Doesn't make the task of learning to interact with them easier. The usual scenario for average people is: 1. learn to interact with your parents; 2. learn to interact with your peers; 3. learn to interact with weird people. Skipping the step 2 makes the step 3 harder, because we cannot use the natural "what would I do in their situation" heuristic.

I am assuming lack of other problems like autism.

I assume it is two situations causing the same problem for two different reasons. Simply said, you can have problem understanding other people either because your detection mechanism is broken, or because they think and behave differently from how you would think and behave in the same situation.

Of course, for some people it can be both.

The social games should have been easier because you're smarter than people around you.

As long as you don't desire to do things or discuss topics that are beyond their reach. Like, never.

And again, the skills of social games with non-smart people are what you need.

Need for what? Winning a pissing contest? Or feeling like a member of the tribe?

People who are highly successful are often abnormally smart

As if I ever denied that. I am talking about "P(successful | smart)", you reply with "P(smart | successful)".

You have two children with IQ 150. One goes to a special boarding school for kids with the same IQ of 150. The other one goes to a normal school with the normal kids of normal (100) IQ. After they both get out of school, which one will be better positioned to deal with real life and real society?

Many people in "real life and real society" actually live in a bubble. When you e.g. study computer science, and then work as a programmer, you are usually not surrounded by people with IQ 100 most of the day. People even often choose their life partners with similar IQ. For some reasons this is considered natural for adults, but a horrible heresy when talking about children.

Assuming they both get into the same university, etc., I would bet on the child from the boarding school. But of course other factors can change that; for example if the child from the boarding school chooses a university where the average IQ is 100, and also loses all contacts with their former classmates, that can have a bad impact.

comment by Lumifer · 2016-04-28T14:43:15.598Z · score: 1 (1 votes) · LW · GW

You cannot effectively learn dealing with everyday problems by e.g. reading a book about Feynman.

"Smart" and "nerd" are different things, overlapping but not the same. Note that it's not smart to try to deal with everyday problems by reading books about Feynman.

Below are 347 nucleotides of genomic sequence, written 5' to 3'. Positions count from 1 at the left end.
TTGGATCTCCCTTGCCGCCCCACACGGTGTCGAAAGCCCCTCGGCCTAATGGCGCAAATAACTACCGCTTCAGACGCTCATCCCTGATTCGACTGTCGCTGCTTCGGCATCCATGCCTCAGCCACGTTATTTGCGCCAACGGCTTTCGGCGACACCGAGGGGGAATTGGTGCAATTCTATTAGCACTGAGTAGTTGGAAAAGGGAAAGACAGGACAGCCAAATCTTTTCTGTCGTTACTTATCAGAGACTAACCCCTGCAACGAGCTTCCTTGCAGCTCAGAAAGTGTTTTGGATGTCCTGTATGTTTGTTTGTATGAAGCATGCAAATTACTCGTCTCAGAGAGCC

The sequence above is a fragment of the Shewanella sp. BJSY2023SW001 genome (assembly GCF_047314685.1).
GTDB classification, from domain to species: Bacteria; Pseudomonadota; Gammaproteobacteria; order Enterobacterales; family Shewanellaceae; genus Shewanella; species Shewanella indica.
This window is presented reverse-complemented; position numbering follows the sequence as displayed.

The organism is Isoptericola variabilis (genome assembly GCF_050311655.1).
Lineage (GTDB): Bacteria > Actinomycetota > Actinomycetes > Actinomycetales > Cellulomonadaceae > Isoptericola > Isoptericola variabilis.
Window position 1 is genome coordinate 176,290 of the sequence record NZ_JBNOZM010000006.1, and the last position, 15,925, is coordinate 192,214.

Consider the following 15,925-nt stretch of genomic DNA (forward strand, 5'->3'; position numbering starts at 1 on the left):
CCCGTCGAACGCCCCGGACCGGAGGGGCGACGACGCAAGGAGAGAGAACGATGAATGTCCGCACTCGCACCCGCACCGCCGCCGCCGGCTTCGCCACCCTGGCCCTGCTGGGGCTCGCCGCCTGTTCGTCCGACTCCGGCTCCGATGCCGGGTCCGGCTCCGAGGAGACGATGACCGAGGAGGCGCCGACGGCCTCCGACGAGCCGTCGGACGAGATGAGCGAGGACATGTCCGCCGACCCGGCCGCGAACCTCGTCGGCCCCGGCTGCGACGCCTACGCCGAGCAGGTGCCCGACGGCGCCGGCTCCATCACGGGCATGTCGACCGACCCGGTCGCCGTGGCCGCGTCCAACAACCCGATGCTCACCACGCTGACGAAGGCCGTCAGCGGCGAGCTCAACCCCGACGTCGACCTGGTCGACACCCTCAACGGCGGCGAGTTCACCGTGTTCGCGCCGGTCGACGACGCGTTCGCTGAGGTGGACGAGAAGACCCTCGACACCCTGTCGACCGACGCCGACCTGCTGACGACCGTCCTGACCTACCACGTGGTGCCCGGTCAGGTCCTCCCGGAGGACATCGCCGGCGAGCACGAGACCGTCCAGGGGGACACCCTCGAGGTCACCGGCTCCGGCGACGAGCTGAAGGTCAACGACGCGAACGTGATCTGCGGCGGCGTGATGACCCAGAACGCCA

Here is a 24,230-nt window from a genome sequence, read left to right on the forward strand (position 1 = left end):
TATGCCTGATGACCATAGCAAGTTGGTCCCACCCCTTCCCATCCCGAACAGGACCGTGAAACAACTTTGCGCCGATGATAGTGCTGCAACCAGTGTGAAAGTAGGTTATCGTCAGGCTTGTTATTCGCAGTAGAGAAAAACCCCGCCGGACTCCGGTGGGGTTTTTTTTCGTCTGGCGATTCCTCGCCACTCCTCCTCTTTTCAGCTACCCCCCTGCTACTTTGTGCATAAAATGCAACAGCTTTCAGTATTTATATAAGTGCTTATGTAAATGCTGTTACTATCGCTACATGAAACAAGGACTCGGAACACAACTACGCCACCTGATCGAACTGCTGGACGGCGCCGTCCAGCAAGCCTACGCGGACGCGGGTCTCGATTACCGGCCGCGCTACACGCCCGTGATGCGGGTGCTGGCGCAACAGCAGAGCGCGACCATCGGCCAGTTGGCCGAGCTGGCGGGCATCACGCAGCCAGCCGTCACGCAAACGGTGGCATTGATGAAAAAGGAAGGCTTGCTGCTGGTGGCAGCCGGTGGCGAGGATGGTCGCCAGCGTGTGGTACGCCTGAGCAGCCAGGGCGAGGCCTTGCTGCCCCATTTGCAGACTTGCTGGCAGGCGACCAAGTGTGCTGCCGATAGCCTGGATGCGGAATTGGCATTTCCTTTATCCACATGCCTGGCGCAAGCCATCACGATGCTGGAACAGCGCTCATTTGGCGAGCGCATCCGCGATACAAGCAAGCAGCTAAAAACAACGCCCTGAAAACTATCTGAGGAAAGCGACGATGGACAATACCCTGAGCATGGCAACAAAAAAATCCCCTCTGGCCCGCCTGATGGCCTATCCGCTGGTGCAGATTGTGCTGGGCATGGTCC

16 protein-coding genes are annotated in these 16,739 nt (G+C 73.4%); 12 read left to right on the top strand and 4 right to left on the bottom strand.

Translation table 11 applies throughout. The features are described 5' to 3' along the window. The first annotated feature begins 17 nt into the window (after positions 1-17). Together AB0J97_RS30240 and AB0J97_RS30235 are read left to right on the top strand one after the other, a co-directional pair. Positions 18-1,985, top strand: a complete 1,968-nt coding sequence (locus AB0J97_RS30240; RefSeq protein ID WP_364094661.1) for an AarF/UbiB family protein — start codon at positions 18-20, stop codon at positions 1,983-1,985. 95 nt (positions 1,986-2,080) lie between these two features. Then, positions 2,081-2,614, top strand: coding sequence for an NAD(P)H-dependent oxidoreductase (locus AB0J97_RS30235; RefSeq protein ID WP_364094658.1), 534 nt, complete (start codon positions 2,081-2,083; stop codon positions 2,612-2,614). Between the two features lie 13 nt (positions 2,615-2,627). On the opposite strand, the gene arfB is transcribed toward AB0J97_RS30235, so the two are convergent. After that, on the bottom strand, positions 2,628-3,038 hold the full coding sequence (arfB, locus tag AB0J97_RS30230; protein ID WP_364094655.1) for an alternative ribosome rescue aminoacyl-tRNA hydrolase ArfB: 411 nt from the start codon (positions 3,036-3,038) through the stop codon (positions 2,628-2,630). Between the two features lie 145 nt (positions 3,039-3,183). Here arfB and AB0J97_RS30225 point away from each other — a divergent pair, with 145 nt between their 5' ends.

Doesn't make the task of learning to interact with them easier.

Sure, but you're stuck with them anyway. It's not like you have an option to move to some version of Galt's Gulch where only the IQ elite are admitted.

Need for what?

For life. To be able to find friends, dates, jobs, business opportunities, allies, enemies. To be able to deal with whatever shit life throws at you. Yes, you may not be able to get the warm feeling of belonging, but no one promised you that. Go read Ecclesiastes: "For in much wisdom is much grief: and he that increaseth knowledge increaseth sorrow."

comment by Viliam · 2016-04-28T21:09:54.061Z · score: 2 (2 votes) · LW · GW

Getting tired of this thread, but I randomly found this link:

This tendency to become isolated is one of the most important factors to be considered in guiding the development of personality in highly intelligent children, but it does not become a serious problem except at the very extreme degrees of intelligence. The majority of children between 130 and 150 find fairly easy adjustment, because neighborhoods and schools are selective, so that like-minded children tend to be located in the same schools and districts. Furthermore, the gifted child, being large and strong for his age, is acceptable to playmates a year or two older. Great difficulty arises only when a young child is above 160 IQ. At the extremely high levels of 180 or 190 IQ, the problem of friendships is difficult indeed, and the younger the person the more difficult it is.

These superior children are not unfriendly or ungregarious by nature. Typically they strive to play with others but their efforts are defeated by the difficulties of the case... Other children do not share their interests, their vocabulary, or their desire to organize activities. They try to reform their contemporaries but finally give up the struggle and play alone, since older children regard them as "babies," and adults seldom play during hours when children are awake. As a result, forms of solitary play develop, and these, becoming fixed as habits, may explain the fact that many highly intellectual adults are shy, ungregarious, and unmindful of human relationships, or even misanthropic and uncomfortable in ordinary social intercourse.